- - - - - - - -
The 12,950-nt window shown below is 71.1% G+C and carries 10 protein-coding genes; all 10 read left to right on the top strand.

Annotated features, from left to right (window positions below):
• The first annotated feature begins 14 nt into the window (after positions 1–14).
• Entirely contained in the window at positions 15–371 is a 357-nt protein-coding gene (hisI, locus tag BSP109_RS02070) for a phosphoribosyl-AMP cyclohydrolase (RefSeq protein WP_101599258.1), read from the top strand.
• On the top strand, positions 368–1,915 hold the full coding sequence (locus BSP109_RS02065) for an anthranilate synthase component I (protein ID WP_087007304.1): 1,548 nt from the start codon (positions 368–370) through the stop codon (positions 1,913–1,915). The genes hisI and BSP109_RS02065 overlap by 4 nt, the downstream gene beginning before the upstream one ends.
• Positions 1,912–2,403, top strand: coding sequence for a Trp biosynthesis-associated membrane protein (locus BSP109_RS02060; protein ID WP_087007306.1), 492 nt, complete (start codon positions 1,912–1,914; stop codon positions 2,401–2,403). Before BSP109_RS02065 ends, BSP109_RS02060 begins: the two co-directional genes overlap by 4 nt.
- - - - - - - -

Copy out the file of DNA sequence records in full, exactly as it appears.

The 12,950-nt window shown below is 71.1% G+C and carries 10 protein-coding genes; all 10 read left to right on the top strand.

Annotated features, from left to right (window positions below):
• The first annotated feature begins 14 nt into the window (after positions 1–14).
• Entirely contained in the window at positions 15–371 is a 357-nt protein-coding gene (hisI, locus tag BSP109_RS02070) for a phosphoribosyl-AMP cyclohydrolase (RefSeq protein WP_101599258.1), read from the top strand.
• On the top strand, positions 368–1,915 hold the full coding sequence (locus BSP109_RS02065) for an anthranilate synthase component I (protein ID WP_087007304.1): 1,548 nt from the start codon (positions 368–370) through the stop codon (positions 1,913–1,915). The genes hisI and BSP109_RS02065 overlap by 4 nt, the downstream gene beginning before the upstream one ends.
• Positions 1,912–2,403, top strand: coding sequence for a Trp biosynthesis-associated membrane protein (locus BSP109_RS02060; protein ID WP_087007306.1), 492 nt, complete (start codon positions 1,912–1,914; stop codon positions 2,401–2,403). Before BSP109_RS02065 ends, BSP109_RS02060 begins: the two co-directional genes overlap by 4 nt.